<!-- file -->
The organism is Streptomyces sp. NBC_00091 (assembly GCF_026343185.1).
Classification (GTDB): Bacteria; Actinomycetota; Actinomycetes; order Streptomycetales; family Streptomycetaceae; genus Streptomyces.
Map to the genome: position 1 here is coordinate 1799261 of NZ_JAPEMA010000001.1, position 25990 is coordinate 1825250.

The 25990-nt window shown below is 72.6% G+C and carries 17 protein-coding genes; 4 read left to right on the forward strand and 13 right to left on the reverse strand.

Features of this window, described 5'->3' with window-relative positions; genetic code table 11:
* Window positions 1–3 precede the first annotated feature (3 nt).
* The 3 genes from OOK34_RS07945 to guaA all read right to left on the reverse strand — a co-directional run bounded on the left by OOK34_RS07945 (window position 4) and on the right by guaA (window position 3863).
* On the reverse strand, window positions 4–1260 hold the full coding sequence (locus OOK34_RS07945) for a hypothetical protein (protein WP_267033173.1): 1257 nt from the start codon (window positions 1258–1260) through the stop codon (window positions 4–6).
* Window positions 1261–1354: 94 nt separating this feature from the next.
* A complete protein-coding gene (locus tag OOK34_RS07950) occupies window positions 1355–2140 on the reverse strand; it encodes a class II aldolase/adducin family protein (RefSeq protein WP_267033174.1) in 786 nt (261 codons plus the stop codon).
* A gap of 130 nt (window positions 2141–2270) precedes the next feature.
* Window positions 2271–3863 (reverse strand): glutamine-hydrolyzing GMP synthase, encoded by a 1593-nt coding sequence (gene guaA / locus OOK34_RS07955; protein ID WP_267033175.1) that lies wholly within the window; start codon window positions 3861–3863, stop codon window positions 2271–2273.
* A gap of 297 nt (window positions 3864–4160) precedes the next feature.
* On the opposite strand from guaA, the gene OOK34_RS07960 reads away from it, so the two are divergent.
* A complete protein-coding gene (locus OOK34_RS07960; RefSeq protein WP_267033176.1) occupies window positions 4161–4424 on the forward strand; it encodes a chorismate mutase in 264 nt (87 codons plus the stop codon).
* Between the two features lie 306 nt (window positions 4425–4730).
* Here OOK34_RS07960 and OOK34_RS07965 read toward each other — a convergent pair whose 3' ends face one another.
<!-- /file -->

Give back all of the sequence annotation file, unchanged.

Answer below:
The organism is Streptomyces sp. NBC_00091 (assembly GCF_026343185.1).
Classification (GTDB): Bacteria; Actinomycetota; Actinomycetes; order Streptomycetales; family Streptomycetaceae; genus Streptomyces.
Map to the genome: position 1 here is coordinate 1799261 of NZ_JAPEMA010000001.1, position 25990 is coordinate 1825250.

The 25990-nt window shown below is 72.6% G+C and carries 17 protein-coding genes; 4 read left to right on the forward strand and 13 right to left on the reverse strand.

Features of this window, described 5'->3' with window-relative positions; genetic code table 11:
* Window positions 1–3 precede the first annotated feature (3 nt).
* The 3 genes from OOK34_RS07945 to guaA all read right to left on the reverse strand — a co-directional run bounded on the left by OOK34_RS07945 (window position 4) and on the right by guaA (window position 3863).
* On the reverse strand, window positions 4–1260 hold the full coding sequence (locus OOK34_RS07945) for a hypothetical protein (protein WP_267033173.1): 1257 nt from the start codon (window positions 1258–1260) through the stop codon (window positions 4–6).
* Window positions 1261–1354: 94 nt separating this feature from the next.
* A complete protein-coding gene (locus tag OOK34_RS07950) occupies window positions 1355–2140 on the reverse strand; it encodes a class II aldolase/adducin family protein (RefSeq protein WP_267033174.1) in 786 nt (261 codons plus the stop codon).
* A gap of 130 nt (window positions 2141–2270) precedes the next feature.
* Window positions 2271–3863 (reverse strand): glutamine-hydrolyzing GMP synthase, encoded by a 1593-nt coding sequence (gene guaA / locus OOK34_RS07955; protein ID WP_267033175.1) that lies wholly within the window; start codon window positions 3861–3863, stop codon window positions 2271–2273.
* A gap of 297 nt (window positions 3864–4160) precedes the next feature.
* On the opposite strand from guaA, the gene OOK34_RS07960 reads away from it, so the two are divergent.
* A complete protein-coding gene (locus OOK34_RS07960; RefSeq protein WP_267033176.1) occupies window positions 4161–4424 on the forward strand; it encodes a chorismate mutase in 264 nt (87 codons plus the stop codon).
* Between the two features lie 306 nt (window positions 4425–4730).
* Here OOK34_RS07960 and OOK34_RS07965 read toward each other — a convergent pair whose 3' ends face one another.